Today, there's thousands of products to choose from verses a couple hundred that were available a few decades ago. The majority of the products are good but few are great. And even fewer still, will actually increase your chances of killing a giant buck. But we still buy and try.

Ever changing

When the camo industry started to really take off, you were a member of the Realtree camp or the Mossy Oak camp. They were your choices early on. Both, are still fairly dominant in the whitetail world. Elk hunters on the other hand, are becoming parochial to names like First Lite, Sitka, Kuiu and Kryptek. The whole reason for this is due to where the money gets spent in advertising. One of these companies is gonna get your money year after year, it's just a matter of which one gets inside your head first. This all boils down to what you prefer to hunt.

Personally, I subscribe to 8 different magazines and I watch hunting tv whenever I get the chance. I can always tell the companies who are really pushing gear and what hunters they are trying to appeal to by which magazine or tv show they advertise with. I then get to see the fruits of their labor, as clients show up decked out in the latest gear.

Why did they buy it?

Their outfitter or guide recommended it, they saw it on tv or they read about it in a magazine. Guess I help warp minds too as a guide.

It's not all bad

We all have to buy gear. Either to replace old stuff or to buy new because we never did a certain kind of hunting before that needs “special” clothing.

Warped mind may be the wrong terminology to be using. The hunting industry has made so many advancements that it's kind of an evolution of the mind. The increase in monster bucks and bulls that are killed every year is due in part to our tv hunting heros that show it's possible to do so. They could do it because a manufacturer paid them to show off their products. This awareness, so to speak, gives the average Joe hope, that we too, can one day kill a wall hanger. All of this lead to better management practices, for all different types of species, across the entire country. Even though our warped thinking cost us a pile of money, in the end, I think it benefited us. Just not in the way we originally thought it would.

Conclusion

Hunting started out as a freezer filler. You had one gun for deer and elk, and another for small game and birds. You put on enough clothes until you were warm or until your ran out of clothes to put on. You shot whatever you came across and the number of points and inches per side mattered none. It's totally different today. Quite frankly, for a lot of us, it's a complete opposite to yesteryear. And you know, that's alright. The overspending we do on stuff we truly don't need creates jobs. The taxes we pay on that gear improves wildlife habitat. The confidence a particular piece of gear gives us, may make us more successful, even though the gear really had nothing to do with it.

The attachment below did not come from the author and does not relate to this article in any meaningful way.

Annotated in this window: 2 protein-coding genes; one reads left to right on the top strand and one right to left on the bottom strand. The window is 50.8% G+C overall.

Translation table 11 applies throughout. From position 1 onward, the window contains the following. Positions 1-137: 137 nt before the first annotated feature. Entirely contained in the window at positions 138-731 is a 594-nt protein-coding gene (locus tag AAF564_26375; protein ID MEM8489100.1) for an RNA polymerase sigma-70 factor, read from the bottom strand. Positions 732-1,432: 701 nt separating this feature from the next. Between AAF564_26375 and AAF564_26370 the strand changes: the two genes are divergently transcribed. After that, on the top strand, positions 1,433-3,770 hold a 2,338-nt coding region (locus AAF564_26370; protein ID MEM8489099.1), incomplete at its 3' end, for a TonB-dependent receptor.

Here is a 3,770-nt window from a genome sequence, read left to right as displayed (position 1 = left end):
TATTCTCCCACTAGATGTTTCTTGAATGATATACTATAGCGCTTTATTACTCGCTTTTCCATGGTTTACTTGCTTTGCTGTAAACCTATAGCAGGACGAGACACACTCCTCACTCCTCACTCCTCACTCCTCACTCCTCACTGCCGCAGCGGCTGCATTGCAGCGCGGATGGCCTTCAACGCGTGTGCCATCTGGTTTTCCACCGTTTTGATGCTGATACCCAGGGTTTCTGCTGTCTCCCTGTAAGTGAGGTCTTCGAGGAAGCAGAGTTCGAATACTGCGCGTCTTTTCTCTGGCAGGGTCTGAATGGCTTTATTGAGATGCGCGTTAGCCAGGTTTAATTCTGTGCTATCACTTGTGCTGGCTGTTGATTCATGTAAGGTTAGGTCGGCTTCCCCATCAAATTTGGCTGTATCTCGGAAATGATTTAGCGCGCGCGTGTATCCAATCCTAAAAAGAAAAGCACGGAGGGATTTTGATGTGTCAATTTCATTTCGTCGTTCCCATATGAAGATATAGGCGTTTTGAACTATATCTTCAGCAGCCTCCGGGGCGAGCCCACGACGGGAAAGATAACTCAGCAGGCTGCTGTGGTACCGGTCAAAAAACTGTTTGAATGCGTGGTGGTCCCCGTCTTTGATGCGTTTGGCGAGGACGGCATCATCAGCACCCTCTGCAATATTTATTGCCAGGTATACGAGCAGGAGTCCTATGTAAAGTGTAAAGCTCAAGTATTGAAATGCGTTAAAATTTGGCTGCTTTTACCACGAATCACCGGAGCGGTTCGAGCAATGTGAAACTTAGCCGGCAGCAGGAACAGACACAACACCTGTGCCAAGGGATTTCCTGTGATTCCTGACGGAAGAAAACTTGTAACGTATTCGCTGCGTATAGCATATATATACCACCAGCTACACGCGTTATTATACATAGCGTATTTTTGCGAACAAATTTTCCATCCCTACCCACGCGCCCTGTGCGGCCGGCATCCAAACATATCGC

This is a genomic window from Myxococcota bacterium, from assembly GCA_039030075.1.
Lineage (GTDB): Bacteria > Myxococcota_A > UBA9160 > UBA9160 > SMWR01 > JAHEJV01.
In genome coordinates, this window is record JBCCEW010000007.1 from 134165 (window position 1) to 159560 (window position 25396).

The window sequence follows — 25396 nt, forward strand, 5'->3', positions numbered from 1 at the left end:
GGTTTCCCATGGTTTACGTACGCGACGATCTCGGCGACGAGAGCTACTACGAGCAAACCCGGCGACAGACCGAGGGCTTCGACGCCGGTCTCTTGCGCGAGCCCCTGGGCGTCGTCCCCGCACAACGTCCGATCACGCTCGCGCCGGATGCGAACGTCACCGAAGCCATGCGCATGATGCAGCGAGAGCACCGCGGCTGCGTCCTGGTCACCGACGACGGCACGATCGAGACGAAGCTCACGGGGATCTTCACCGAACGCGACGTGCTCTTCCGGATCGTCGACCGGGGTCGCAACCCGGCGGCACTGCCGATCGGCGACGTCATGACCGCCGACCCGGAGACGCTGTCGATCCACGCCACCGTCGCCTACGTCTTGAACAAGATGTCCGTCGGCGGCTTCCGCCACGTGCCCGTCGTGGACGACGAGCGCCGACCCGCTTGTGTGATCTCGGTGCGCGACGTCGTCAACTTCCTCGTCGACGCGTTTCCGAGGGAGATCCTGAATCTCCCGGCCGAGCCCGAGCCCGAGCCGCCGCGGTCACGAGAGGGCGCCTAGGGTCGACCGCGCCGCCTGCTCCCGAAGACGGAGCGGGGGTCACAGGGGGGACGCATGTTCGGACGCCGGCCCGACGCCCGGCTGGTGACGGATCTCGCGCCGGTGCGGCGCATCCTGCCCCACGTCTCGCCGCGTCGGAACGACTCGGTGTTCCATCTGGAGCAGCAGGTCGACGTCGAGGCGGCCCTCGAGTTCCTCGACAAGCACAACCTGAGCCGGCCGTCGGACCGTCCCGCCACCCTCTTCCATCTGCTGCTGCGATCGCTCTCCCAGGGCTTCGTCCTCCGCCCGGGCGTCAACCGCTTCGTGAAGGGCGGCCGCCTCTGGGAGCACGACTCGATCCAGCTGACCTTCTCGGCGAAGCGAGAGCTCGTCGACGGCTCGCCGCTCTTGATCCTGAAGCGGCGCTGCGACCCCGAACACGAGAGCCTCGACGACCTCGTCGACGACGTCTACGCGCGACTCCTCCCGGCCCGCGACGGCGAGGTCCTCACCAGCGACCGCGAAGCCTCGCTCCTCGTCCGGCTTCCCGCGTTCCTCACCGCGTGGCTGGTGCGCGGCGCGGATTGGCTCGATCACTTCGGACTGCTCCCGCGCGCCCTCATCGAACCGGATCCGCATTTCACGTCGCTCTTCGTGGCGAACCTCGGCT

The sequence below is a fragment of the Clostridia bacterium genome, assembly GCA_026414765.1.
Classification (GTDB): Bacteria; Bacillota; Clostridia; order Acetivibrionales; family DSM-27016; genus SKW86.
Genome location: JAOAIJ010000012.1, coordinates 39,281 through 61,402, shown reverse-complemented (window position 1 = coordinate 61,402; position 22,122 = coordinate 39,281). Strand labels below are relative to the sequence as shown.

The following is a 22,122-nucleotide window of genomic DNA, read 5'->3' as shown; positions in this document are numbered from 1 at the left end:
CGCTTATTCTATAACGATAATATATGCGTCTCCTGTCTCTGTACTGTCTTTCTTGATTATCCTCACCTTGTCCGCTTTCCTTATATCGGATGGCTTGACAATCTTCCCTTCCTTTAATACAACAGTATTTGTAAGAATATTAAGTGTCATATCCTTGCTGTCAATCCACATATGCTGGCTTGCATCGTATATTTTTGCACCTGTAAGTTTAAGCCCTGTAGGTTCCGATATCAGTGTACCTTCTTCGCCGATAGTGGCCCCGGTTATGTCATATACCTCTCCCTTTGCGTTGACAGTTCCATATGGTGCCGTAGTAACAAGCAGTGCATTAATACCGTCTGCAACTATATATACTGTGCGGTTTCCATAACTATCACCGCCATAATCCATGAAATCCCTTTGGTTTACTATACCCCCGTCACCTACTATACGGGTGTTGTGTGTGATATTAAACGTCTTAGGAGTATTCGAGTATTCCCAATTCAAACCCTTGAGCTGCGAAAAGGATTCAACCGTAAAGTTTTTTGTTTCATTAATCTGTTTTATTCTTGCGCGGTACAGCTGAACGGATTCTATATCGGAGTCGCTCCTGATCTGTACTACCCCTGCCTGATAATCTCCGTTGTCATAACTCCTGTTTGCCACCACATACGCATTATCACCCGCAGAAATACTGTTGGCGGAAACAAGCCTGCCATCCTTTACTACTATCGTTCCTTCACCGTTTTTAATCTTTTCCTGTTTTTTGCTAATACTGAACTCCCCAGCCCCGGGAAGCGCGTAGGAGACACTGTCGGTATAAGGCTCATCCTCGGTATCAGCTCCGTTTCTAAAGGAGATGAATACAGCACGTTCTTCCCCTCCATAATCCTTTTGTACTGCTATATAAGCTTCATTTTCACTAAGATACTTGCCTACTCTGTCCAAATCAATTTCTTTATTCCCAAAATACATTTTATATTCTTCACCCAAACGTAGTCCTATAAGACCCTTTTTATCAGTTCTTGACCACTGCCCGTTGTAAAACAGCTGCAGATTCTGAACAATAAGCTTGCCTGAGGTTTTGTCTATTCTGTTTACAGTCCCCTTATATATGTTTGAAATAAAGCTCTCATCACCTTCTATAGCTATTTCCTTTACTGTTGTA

That's a look into our warped mind from a gear perspective. I don't have the time to analyze our brains when it comes to trophy hunting and how that mindset has changed. I have to get back to guiding. I'm looking at three different kinds of camo laying in a heap on the floor while having trouble figuring out which one will work best with where I'm hunting tonight. Wish someone made something with rocks in it….

4 COMMENTS

  • Michael Rugola

    Michael Rugola

    Great read Lenny. Looking forward to hunting more great memories, 11 months to go. Bring what you got as long as it is safe!

  • Jacob Moore

    Jacob Moore

    Good article Lenny! I could care less what camo my clients ware... just wish more of the them could seal the deal at the moment of truth! After all, the indianas killed for a living for thousands of years without the gadgets and nothing but a sharp rock!

  • John Provost

    John Provost

    I couldn't agree with you more Len! I was one of those guys hunting in gean's back in the day (over half a century). I believe footwear is the most important piece of equipment. With the right boots you can hunt in your pj"s!

  • Frank Poirier

    Frank Poirier

    Good Article, I can sympathise with what you are saying after being an outfitter for over 40 years. Too many gadgets,,,, not enough hunter, lol